Friday, February 25, 2011

TERRELL'S TUNEUP:Johnny Cash Saves the World From Nuclear Blackmail

A version of this was published in The Santa Fe New Mexican
February 25, 2011



Johnny Cash was no stranger to gunfighter ballads, but I only recently learned that at one point, fairly early in his career, he also took a stab at the spy-music genre.

That’s right. And a James Bond movie theme to boot. “Thunderball,” by Johnny Cash, is one of the many delights to be found on the brand new rarities collection Bootleg, Volume II: From Memphis to Hollywood.

Cash’s “Thunderball,” never before released in these United States, was rejected by the producers of the Bond movie by the same name. Instead, they chose another song with the same name by Tom Jones, which, to be blunt, is superior to Cash’s tune. Jones’ “Thunderball” is my favorite Bond theme of all time, right up there with Shirley Bassey’s “Goldfinger” and Nancy Sinatra’s “You Only Live Twice.”

Even though Cash’s trademark chunka-chunka beat isn’t really suited for the debonair 007, the Man in Black’s “Thunderball” is an interesting little tune. And at least it doesn’t have the weird grammatical gymnastics of Paul McCartney’s “Live and Let Die” (”... in this ever-changing world in which we live in ...”) Cash sings, “Thunderball your fiery breath can burn the coldest man/ And who is going to suffer from the power in your hands?

Cash seems far more at home with a song like “Restless Kid.” It’s an outlaw tune that should have been a classic — also recorded by Ricky Nelson (an underrated singer of cowboy songs) and Waylon Jennings. The version here is a demo by Cash, featuring only his voice and acoustic guitar. Cash seems natural as he takes the persona of a desperado: “None of your business where I’ve been, don’t ask me what I’ve done/Run your ranch and punch your cows and stay behind my gun. ... They got a man locked in a cell that’s a freer man than I/He’s gonna laugh right in their face when they lead him out to die and/He’s gonna leave this bad land and ride off in the sky.”

From Memphis to Hollywood is a worthy successor to Personal File, the excellent first Sony Legacy Cash "bootleg" in 2006. There are 57 tracks, including a radio performance, demos of Cash songs — both famous and obscure — a smattering of old Sun records, and tunes that, for whatever reason, never saw the light of day.

Although the sound quality isn’t great, the radio show — on station KWEM in West Memphis, Arkansas — is a real kick. I especially like the commercials in which Cash plugs aluminum screens and awnings.

Here are some more highlights from From Memphis to Hollywood:


* “I Walk the Line.” This is a demo of one of Cash’s best-known songs. It’s not as good as the hit version. It’s interesting that the song started out as a slower, almost mournful tune — not the punchy masterpiece we know and love.

* “New Mexico.” It’s a tale of a young cowpoke who signs on to work on a cattle drive one summer in the Land of Enchantment. He faces terrible weather, thorns and thistles, and a boss who rips him off. “Go back to your friends and loved ones/Tell others not to go/To the God-forsaken country they call New Mexico.” I don’t know why the state Tourism Department has never picked up on this one.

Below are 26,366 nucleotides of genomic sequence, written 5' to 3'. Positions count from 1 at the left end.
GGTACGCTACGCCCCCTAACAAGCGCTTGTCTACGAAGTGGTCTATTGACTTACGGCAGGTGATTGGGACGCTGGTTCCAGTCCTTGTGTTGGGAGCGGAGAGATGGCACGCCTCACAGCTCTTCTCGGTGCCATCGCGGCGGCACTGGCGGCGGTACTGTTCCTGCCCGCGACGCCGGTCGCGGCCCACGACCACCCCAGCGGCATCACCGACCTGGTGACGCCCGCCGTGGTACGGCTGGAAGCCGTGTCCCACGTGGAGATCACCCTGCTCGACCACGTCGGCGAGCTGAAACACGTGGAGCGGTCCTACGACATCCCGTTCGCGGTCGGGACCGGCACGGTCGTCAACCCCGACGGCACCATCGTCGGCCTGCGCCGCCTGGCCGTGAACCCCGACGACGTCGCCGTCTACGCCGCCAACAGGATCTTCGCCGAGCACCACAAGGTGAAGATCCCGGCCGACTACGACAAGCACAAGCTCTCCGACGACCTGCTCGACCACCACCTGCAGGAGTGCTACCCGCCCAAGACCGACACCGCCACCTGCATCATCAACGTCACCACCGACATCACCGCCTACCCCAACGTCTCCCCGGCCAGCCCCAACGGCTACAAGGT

* “On the Line.” This war song reminds me of John McCutcheon’s “Christmas in the Trenches.” Backed by a sweet mandolin, Cash sings of a battle in some unnamed war. An officer on one side calls for a ceasefire. “You can go ahead and kill me, enemy, but I’m taking my wounded from the creek.” His counterpart on the other side agrees and follows suit. And just like the World War I “Christmas truce” McCutcheon sings of, the two sides come together when the gunfire stops and somehow can’t see fit to start shooting one another when their task is finished.

* “Six White Horses.” This was a hit for Johnny’s brother Tommy Cash in the late ’60s. It’s basically a country version of “Abraham, Martin & John,” but I’ve always liked it better than Dion’s more popular song. In the verse about Martin Luther King, Johnny sings, “Some preach black and some preach white/Which is wrong and which is right?/Takes every kind to make the world go round/Only takes one to gun you down.” Such thoughts might not seem that daring today. But back when it was written, there were undoubtedly millions of segregationist country radio fans who took personal offense.

* “Come Along and Ride This Train.” Here is a demo of what became the theme song of a popular segment on Johnny Cash’s ABC variety show in the late ’60s and early ’70s. It’s amazing that the song does not appear on Cash’s 1960 concept album Ride This Train.

* “One Too Many Mornings.” Unlike most Nashville stars of his day, Cash palled around with New York folkies, most famously Bob Dylan. Cash covered Dylan’s “Don’t Think Twice.” I like this one even better, though it’s not as much fun as the Dylan-Cash collaboration “Wanted Man.”

* “Hardin Wouldn’t Run.” Speaking of Dylan songs and outlaw songs, here’s a tune about the infamous Old West gunfighter (1853-1895). I don’t know about you, but I like this one better than Dylan’s “John Wesley Harding.” (Dylan misspelled the man’s name.) In Cash’s tune, Hardin is killed by Sheriff John Selman because Hardin’s girlfriend pistol-whipped Selman’s deputy. Not sure how historically accurate that is, but it makes a great murder ballad.

Here's a song from the collection I probably should have mentioned:

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